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4 me JOURNAL, JUNIOR.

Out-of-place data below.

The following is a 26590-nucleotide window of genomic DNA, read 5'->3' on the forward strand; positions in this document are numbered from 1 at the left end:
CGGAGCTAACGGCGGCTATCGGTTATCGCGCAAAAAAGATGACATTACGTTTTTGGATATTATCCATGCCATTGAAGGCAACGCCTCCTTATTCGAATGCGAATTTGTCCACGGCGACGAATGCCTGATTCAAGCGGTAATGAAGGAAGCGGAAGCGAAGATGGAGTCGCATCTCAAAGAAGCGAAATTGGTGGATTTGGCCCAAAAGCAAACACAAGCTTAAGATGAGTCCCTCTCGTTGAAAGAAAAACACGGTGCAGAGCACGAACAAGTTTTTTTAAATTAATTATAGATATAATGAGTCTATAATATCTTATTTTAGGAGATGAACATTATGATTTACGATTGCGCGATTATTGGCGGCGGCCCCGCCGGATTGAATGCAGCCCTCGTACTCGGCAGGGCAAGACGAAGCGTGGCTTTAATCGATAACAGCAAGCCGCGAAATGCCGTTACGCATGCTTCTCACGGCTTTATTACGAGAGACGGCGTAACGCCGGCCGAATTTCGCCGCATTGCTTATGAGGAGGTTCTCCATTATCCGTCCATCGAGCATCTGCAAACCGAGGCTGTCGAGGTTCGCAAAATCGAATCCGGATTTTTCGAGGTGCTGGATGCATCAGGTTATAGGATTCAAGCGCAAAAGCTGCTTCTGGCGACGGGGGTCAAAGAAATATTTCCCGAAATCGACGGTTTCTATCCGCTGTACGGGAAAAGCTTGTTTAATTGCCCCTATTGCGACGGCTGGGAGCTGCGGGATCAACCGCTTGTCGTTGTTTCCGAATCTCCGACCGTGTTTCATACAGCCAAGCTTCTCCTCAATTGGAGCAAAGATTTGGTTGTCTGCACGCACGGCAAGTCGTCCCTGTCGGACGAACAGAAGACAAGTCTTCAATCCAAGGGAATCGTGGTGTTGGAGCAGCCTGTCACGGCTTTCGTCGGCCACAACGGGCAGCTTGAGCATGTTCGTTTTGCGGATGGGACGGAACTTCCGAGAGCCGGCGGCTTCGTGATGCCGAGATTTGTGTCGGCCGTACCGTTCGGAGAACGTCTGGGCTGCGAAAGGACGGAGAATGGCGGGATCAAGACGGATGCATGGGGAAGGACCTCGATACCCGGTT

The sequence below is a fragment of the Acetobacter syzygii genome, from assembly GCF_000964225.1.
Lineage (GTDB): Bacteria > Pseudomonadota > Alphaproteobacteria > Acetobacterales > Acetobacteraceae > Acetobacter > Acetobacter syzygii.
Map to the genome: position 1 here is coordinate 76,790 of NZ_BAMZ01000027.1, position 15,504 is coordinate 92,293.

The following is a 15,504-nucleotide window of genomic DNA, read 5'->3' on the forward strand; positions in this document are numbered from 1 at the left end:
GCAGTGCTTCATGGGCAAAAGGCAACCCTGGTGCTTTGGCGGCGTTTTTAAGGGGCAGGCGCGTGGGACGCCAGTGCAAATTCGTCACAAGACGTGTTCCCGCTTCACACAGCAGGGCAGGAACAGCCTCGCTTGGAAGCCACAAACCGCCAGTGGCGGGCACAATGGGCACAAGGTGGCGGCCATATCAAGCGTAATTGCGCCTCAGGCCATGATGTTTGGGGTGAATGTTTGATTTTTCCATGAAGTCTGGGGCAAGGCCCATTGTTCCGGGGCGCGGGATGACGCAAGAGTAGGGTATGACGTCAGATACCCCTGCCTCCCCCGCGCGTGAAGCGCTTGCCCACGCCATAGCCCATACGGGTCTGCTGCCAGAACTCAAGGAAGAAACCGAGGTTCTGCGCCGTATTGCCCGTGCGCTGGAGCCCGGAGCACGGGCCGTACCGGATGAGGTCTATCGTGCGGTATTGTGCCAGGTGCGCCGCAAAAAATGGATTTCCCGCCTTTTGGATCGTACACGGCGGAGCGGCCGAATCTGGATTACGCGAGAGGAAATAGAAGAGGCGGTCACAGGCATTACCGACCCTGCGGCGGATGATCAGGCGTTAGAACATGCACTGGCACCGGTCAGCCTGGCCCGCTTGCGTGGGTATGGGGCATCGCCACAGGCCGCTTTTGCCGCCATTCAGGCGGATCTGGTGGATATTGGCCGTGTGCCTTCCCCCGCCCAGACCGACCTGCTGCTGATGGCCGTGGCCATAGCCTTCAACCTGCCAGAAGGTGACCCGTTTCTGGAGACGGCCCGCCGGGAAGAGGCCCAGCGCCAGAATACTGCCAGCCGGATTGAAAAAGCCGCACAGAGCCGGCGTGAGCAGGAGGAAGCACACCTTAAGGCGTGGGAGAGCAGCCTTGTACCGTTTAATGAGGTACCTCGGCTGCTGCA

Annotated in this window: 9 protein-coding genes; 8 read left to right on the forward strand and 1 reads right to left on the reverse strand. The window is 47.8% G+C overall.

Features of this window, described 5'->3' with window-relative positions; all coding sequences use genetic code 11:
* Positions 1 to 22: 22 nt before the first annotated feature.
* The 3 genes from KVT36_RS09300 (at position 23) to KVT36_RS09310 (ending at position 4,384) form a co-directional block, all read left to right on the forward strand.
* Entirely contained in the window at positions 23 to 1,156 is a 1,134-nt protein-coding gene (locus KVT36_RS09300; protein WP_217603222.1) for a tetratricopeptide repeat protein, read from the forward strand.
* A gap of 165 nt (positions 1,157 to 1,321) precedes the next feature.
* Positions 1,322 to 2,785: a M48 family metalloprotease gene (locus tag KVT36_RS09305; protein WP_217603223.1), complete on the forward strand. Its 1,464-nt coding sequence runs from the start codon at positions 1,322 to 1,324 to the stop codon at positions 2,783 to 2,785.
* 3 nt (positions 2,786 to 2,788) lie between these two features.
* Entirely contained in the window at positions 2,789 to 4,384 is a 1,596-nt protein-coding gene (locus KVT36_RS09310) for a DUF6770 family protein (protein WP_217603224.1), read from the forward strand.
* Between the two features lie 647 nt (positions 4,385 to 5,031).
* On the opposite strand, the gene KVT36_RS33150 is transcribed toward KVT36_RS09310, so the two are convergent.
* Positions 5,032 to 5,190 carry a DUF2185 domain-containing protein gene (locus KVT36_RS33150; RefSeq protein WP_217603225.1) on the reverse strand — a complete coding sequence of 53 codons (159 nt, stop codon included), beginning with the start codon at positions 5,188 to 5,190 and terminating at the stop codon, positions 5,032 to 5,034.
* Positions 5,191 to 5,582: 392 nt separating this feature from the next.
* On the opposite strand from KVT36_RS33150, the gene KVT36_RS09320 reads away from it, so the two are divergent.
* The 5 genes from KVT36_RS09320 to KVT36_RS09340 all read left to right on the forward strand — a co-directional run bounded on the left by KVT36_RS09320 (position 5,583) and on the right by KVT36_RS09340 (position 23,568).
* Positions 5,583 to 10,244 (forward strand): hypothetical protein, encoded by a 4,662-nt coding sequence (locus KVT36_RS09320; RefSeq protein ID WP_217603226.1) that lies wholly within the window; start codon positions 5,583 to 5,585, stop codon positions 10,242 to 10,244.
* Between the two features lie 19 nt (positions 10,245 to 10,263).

M&e Harris Anson Editor The Journal Junior Is published by The Minneapolis Journal for thepubllc school children of the Northwest, in and abDve the fifth grade, and Is devoted principally to their own writings. There is at expense attached and all are welcomed as competitors. The editor wishes to encourage correspondence and suggestions from teachers. All correspondence should be addressed to the Editor Journ.il Junijr J /"\F course states and cities are proud to have the new ^-^ men-o'-war named in their honor, but wh* t system are we to have in such names when the list of states and cities is exhausted? That will come some time, if our navy in creases at the rate it is doing to-day. Why can we not have ships bearing some of the names made glorious by the American navy of earlier dajs? We have a new Maine, why can we not have new ships bearing the names Constitution, Serapis, Bonhomme Richard, Essex, United States, and all the-rest that hardly need to be men tioned to those who will think twice? To be sure, many of the names are not distinctively of American origin, but as to American meaning, why, there could be none better. We have taken forty-four ships from the British in our day, many of which took a more or less prominent place in our navy, without change of name. We are proud, indeed, of our captures in the Spanish war, and such of the Span ish boats as have been remodeled and put into service have kept their immes. . * There are in our present navy only three ships which can claim such associations in their names,Detroit, Jason and Alert,altogether too few from our list of honor. Our naval flag is the oldest in the world, although we are one of the youngest powers, and the revival of these famous old names in the splendid ships of our new navy would remind the world of our really glorious record as a naval power and would incidentally be an education to them as well as to us. f Gfte "Bloc K Beautiful." OURNAL Seniors all over town,and that means all of the wide-awake people of Minneapolis, whether they hap pen to be the parents of Journal Juniors or not,are urging the cleaning up of the city from one end to the other. This appeal is especially serious just now for everybody wants the city to show a clean face when the president comes in April. The president, you know, has asked that he be given a drive about the city, instead of any reception. The presi dent is a sharp observer, and he is going to notice our care lessness as city housekeepers. It seems such a big task to clean all the yards and streets and alleys of this city, spread as it is over so much territory. Bo it -would be if one set of persons or one department of the city government had to do it all. Now, one and one make two. And if the inhabitants of each block in town would attend only to their own particular premises, the "one and one" sum would soon amount to the sum total of the blocks in the city and Minneapolis would smile like another Spotless Town. Do not sit still in this matter of cleaning up the city, con tent to say that it is too big for you to handle. Look around your own particular dooryard and see how much rubbish, how much untidiness there is there. Clean it up. Set things straight. Get in your boy and girl friends to help. Then turn about and help them with their yards. If there are things in the work that you cannot handle, let your wants be known among the grownups, and rest assured somewhere in the block you will find the needed helping hand. There is no excuse for untidiness in general throughout the city, if this plan of looking after your own block is carried out. It is one of the unpleasant points about inanimate things that they will not keep tidy of their own accord. It takes human hands to keep them out of places where they should not be, and moreover, human hands must do the work over and over. It will never be done. The "block beautiful" must become one of the features of the city. Why not help to make the start at once, and the finish a success? A. Plea for the Ol d Names, Juniordom is seldom upset by the periodical report that the peach crop or the apple crop is a failure, but when it comes to anything affecting the maple sugar sweet tooth, that is another question. Spring is so early in maple sugar land that the sap does not flow in the proper maple sugar way, hence lovers of the genuine article, whether in the liquid or the solid form, are likely to have less of it for the coming season. Rome, imperial Rome, is following in the footsteps of Venice. Gradual decay of centuries has at last reached the fatal point with the ancient palaces on Palatine hill, and a total collapse of the historic ruins is threatened. If Father Time is not more considerate it will not-be the old estab lished Europe that Junior travelers may expect to see when their travel days arrive. A small girl of three suddenly burst out crying at the dinner table one day. "Why, Ethel, what is the matter?" asked her mother. - "Oh," cried Ethel, "my teeth stepped on my tongue." The Little Chronicle. "See how I can count, mama!" said Kitty. "There's my right foot. That's one. There's my left foot. That's two. Two and one makes three. Three feet one yard, and I want to go out and play-in it."Detroit News-Tribune. . A Yard to Play In. TE JOURNAL JUNIOR, MITOBAPOUS, MINNESOTA, SATURDAY, MARCH 28, 1903. Very Rude Teeth. JUST BETWEEN YOU AND ME SOME time ago, I spoke of having seen young boys smoking cigarettes on their way to school in the morning, and after dark in the evening. So it is most pleasing to know that the Anti-Cigarette League has met with encouraging success among the boys of Minneapolis schools. The boys who become members promise not to use tobacco in any form until alter they are twenty-one. A good promise to make,and a still better one to keep. In many cases, I know that the keeping of this promise will be hard, for there will be boys outside of the Anti-Cigar ette League who will try to make the members break their pledge. Stand by your pledge, however, no matter what may be said or done to rouse your temper or force you to "take a dare." You remember, of course, the story of the two friends, Damon and Pythias how Damon, in order that the con demned Pythias might go heme to set his affairs in order, offered himself to the tyrant Dionysius in place of Pythias, saying that in case his friend did not return by the time set for his execution, he would be willing to die in his stead. Storm and flood delayed the return of Pythias, and it was only at the last moment that he arrived to redeem his prom ise. This story has always been used to illustrate the perfect friendship, but it also illustrates the value that should be set upon a promise. Pythias said he would return at a slated time. Damon was willing to risk his life upon that promise. Is that the way you look upon a promise,any promise that you make? When you once join this Anti-Cigarette League, you should hold most sacred that promise not to use tobacco in any form until after you are twenty-one. Out in the big world, you will frequently hear one person say of another, "He said he would do so and so. Now, I don't know whether that means he will do just so or not." Probably, you can understand how that man goes up in the estimation of all when the reply comes, "If he said he would do so and so, he will do exactly as he said." This is the sort of man, whose "word is as good as his bond." And "between you and me," it is_a character that is of priceless value. This anti-cigarette movement, however, should be kept within bounds,that is, the active woik toward stamping out the use of tobacco in any form should be Confined to boys* under the age of twenty-one. Father's pipe must not be hid den smoking by the men of the family, or.^their friends, must not be treated in a high handed manner. You are not to as sume that I consider smoking a good habit. I do not. It is a fatal habit to boys who are growing, who are, that is, un der twenty-one it is never a good habit in a grown man, but if indulged in with moderation it is not likely to have serious effects. You can do much good work among those of your own age, so confine your efforts to them. Az*bor Day, with its joyous outdoor celebration, is al most here and it is time to begin to think about the an nual tree planting. What kind of care* do you give these trees that you plant? Do you ever see that they are watered and do you keep away~from them in your games? Trees are so much easier to get out here in the west,that is, in Min neapolis, that even with the best intentions, they are some times a little neglected in the first two or three years of their transplanted growth, and in the heat of games and the gen eral rushing about at recess, they are given more or less rough usage which ^they cannot withstand.. Nobody means to hurt the trees, of course, but the hurt is done.' Aside from assisting at the tree planting in school, do you ever give any attention to planting seeds and shrubs elsewhere? Down in Kansas City, where the season is more advanced than ours, children all over town have been organ ized into a flower-planting league. Those that have yards, or even a tiny patch of ground, make a garden of it. Others less favorably placed plant seeds in little plots and vacant spaces all over the city. Grownups are behind the plan, of course, or there would be a lack of method, but the planting fever has reached from one end to the other of Juniordom in Kansas City. The flowers are not the rarer species, but the homely hardy flow ers that used to grow in grandflrother's garden. In an edi torial I have suggested a way to make our city scrupulously clean,merely by the residents of each block taking pains to clean that block, and keep it in good shape. Why can't there be some similar idea adopted in planting flowers and beautifying the vacant spaces that otherwise might be home ly or downright unsightly? Such a little work it would mean to you, and such fun with it all, if you oi-ly knew it. And then, when Mother Nature begins to show her appreciation of your courtesy, what a satisfaction! Listen, all you nature loving, woods loving, Junior tramp ers! I want stories of tramps through the woods, or out into the fields. I want to know of anything interesting or unusual that you run across. I want you to use your eyes when you begin to go through the woods and write to me what you see. Likewise, what you hear. I want to know what is going on among the birds, the flowers, the trees, the grass, the marshes and the ponds,that is what you see of it. I am giving this preliminary notice of what I want, and a little later, when the winter chill is gone from the air, and there are a few dry, spots here and there on the earth, I shall have something definite to say in this matter. It is my hope this summer to be able to tramp for a few hours once a week, and I want to be able to exchange views with Junior trampers. Brush the cobwebs from your eyes, sharpen your hearing, make ready to take in the doings of the children of Mother Nature with every one of your senses. That is the way to enjoy a tramp afield. - Here is a gentle reminder to the Juniors interested in as tronomy that the planet Mars is just now in good position for observation. Astronomersthat is, some of them, are very busy these days, trying to show that the so-called "canals" are mere optical illusions. It would not make much difference which they are, if we were only certain of their "what." Mars is near the moon to-night and may be distinguished from the other stars of the constellation Virgo by its steady red light. The special advantages attaching to the use of turbine engines on ships are the absence of vibrations, which shake hulls and fittings the great saving of weight in machinery, that for a turbine being 21 pounds per horse power, while that of the present style, of engine is 150 pounds per horsepowexfe increased stability due to the low position of the center T # gravity in the engine less danger to the engine room crew from fast moving parts and a much smaller engine room force is required. , Two black oak chairs, said to have belonged to Mary Queen of Scots, and to have been rescued when Hawley's Dragoons set fire to Linlithgow palace, were sold in London recently for $220 each. Useful Turbine Engines. Royal Oak Chairs. K THE EDITOR. For Junior Artists and Designers Suggestions for Designers. The designs may contain drawings, photographs, poems, anything, in fact, that will attract attention to the firm that is advertising. There is no expense attached to the work. The designs should be at least six inches and a quarter wide. All drawings must be in black and white only. India ink should be used. Avoid all colored inks, even blue black or greenish black ink. Do not make the designs too crowded. White spaces show off advertising matter. Name, address, grade and school should be written oil the back of the design itself, and not on a separate piece of paper. One dollar each is offered for the best design advertising - RAYMER'S OLD BOOK STORE, 404 First Avenue S. Here is an advertisement that should appeal to all book lovers. A genuine "old- book store" is a great attraction to them, and the advertisements should be made as suggestive as possible of the delights of book hunting by lovers of old books and book buying by those who want books irrespective of their age. Break away from the beaten path of past de signs and "do youi selves proud" with this, which offers an opportunity for very different and very distinctive work. Not Later Than Monday Evening, April 6, at five o'clock. They must be strictly original, and each " must be signed with the grade, school, name and address of the designer. i SPECIAL POINTS TO BE MADE. Each advertisement must contain the name "Raymer's Old Book Store," and the address, "404 First Avenue S, Min neapolis." Books are bought, sold, tiaded and rented. Designs must illustrate the fact that this is the original Raymer's Old Book Store. These designs must be in the hands of the editoi of The Journal Junior One dollar each is offered for the best advertisements for the HOLMES & McCAUGHEY FUEL CO., 412 First Av. S. POINTS TO B E MADE. Each advertisement must contain the name "Holmes & McCaughey Co." and the address "412 First Av. S." Be sure to spell the name right. This company is a strictly independent Home Fuel company. Hence its prices are not dictated by any combina tion. The company deals in hard and soft coal, hard and soft wood, everything, in fact, In the fuel line. ' """ \i The prices are the veiy lowest considering the quality of the fuel. This is a good time to secure a supply of hard eoai~foy~^?f next winter. - * - * These designs must be in the hands of the editor of The Journal Junior Not Later Than Monday Evening, April 6, at five o'clock. They must be strictly original and each must be signed with the grade, school, name and address of the writer. The designs should not be folded. PRIZE WINNERS IN THE GUARANTY S/sVINGS AND LOAN CONTEST. Charles Beckel, B 10th Grade, North Side High School, 3112 James Avenue N. Thomas H. Foley, A 8th Grade, Holy Rosary School, 1534 E Twenty-second Street. Esther Chapman, A 11th Grade, East Side High School, 1918 Fourth Street SE. ' Arthur Hawksett, B 11th Grade, Central High School, 1607 Hawthorne Avenue. Five-year-old Martha was quite awed by the sudden gloom when passing through a tunnel, and asked her mother how they built a tunnel. Her mother explained as best she ^puld, how the men dug through solid earth, etc., and after she had finished, the child asked: "Well, how do they put in the dark, mama?"The Little Chronicle. One reason why American workmen accomplish more in a * day than workmen abroad is because of shoes. Our shoes are lighter, easier on the feet, and thus permit greater action. The Journal Junior Scholarship Four Months' Study at the Minneapolis School of Fine Jli ti to Be the Special Prize for the Best Work by Three Journal Jun iors in the Advertising Contests. A Question of Science. Light Shoes Aid- Work. The year's scholarship will be divided Into three parts, thus giving a prize of four months' study at the Minneapolis School of Fine Arts to three Journal Junior designers of advertisements. The second contest will begin January 10, 1903, and will close May 2, 1903. The third contest will begin May 9, 1903, and will close September 5, 1903. Each contestant must send In one design for at least ten of the advertising contests announced during the specified four months. ^ One design only for each advertisement will b? ac cepted. The awards will be made strictly upon the artistic merit of the work.. Quality will count, not quantity. This prize may be won but once during the year by the same designer. The scholarship will give entrance to any class preferred at the Minneapolis School of Fine Arts. - -i